Yet, supply pressures will only continue to grow, Public Utilities Board (PUB) expects Singapore’s total demand for water to double by 2060. Singapore’s water agreement with Malaysia expires in 2061. The water agreement entitles Singapore to draw up to 250 million gallons a day (mgd) of water from the Johor River. This imported water meets half of Singapore’s daily demand for drinking water.

As Singapore seeks to continue to maximise our yield of water through rainwater collection, desalination and recycling via NEWater, relying on technology alone to increase supply is insufficient. Organisations and people must play their part through processes and lifestyles respectively. The focus must be on increasing awareness of Singapore’s water risks, reducing consumption, applying concepts of circularity in reusing water – in industry design and systems – and keeping water bodies and waterways pristine.

The new GRI 303 disclosures help guide organisations towards water stewardship. For example, the 2018 Standards requires a description of how the organisation works with stakeholders to steward water as a shared resource, and how the organisation engages with suppliers or customers with significant water-related impacts. There is also an explanation of the process for setting any water-related goals and targets that are part of the organisation’s management approach, and how they relate to public policy and the local context of each area with water stress. Some of the ways in which organisations can strengthen their management approach towards water would be to consider their country of operation’s water risks in their goal-setting, add requirements on water-use disclosure and water-related targets in their supplier code of conduct, as well as conduct regular audits on suppliers.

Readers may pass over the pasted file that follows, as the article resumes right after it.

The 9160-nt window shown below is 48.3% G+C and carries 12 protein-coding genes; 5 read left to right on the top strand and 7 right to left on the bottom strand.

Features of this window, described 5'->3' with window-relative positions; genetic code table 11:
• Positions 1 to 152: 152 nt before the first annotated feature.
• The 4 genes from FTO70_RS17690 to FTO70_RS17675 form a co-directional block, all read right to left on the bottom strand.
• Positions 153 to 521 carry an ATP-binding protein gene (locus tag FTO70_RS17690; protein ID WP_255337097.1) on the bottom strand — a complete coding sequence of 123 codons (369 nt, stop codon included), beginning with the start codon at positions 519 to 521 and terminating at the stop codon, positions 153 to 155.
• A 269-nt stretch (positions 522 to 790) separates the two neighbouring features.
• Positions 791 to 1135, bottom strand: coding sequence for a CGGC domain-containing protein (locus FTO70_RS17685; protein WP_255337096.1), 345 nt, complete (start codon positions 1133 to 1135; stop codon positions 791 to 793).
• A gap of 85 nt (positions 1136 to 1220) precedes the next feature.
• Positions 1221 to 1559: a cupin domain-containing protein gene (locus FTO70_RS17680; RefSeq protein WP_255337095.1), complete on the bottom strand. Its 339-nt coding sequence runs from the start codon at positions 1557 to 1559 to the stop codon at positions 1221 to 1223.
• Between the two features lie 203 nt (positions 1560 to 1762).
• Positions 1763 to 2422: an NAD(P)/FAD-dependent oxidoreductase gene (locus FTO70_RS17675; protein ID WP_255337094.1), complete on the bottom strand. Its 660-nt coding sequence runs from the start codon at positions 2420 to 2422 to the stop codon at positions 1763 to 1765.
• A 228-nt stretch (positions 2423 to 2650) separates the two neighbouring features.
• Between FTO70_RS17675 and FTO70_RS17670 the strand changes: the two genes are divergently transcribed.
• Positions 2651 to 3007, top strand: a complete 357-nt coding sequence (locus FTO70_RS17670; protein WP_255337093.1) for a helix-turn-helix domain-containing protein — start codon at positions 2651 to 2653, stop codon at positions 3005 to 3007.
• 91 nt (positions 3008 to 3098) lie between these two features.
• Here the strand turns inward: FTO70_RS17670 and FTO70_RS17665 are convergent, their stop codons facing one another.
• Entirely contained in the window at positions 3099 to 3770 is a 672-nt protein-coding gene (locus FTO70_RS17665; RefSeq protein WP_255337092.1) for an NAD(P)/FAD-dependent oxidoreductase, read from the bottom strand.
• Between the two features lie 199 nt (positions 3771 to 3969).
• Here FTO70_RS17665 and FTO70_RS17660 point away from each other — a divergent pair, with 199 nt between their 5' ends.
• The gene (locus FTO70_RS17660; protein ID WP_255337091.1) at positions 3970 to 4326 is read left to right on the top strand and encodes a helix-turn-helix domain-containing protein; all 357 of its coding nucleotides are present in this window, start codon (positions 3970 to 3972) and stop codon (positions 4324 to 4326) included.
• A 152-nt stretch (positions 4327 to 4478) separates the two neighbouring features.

GRI 403: 2018
Moving from safety-only focus to equal emphasis on safety, health, and wellbeing
Changes were made to harmonise with the instruments developed by the International Labour Organisation (ILO) and the ISO45001 Health and Safety Management System. The updates also address the challenges around the reporting of health and safety indicators such as overfocus on past incidents and resulting loss of productivity for the business and low comparability of data. There is also greater emphasis on the scope of workers, with a section explaining the full spectrum of workers for whose occupational health and safety an organisation is expected to be responsible.

The 2018 updates encourage the identification of hazards, assessments of risks, and the mitigative measures to eliminate hazards or minimize risks. The updates also allow organisations to better measure their contribution to the health, safety, and general wellbeing of their workers. For example, ill health data has been separated from safety data, severity of injury is now measured by recovery time instead of lost time, and new disclosures have been added on workers’ access to healthcare services.

With a shift in focus from safety-only towards equal emphasis on safety, health, and wellbeing, the latest Standards will provide a framework for stakeholders to assess an organisation’s management systems in addressing its impacts on its workers.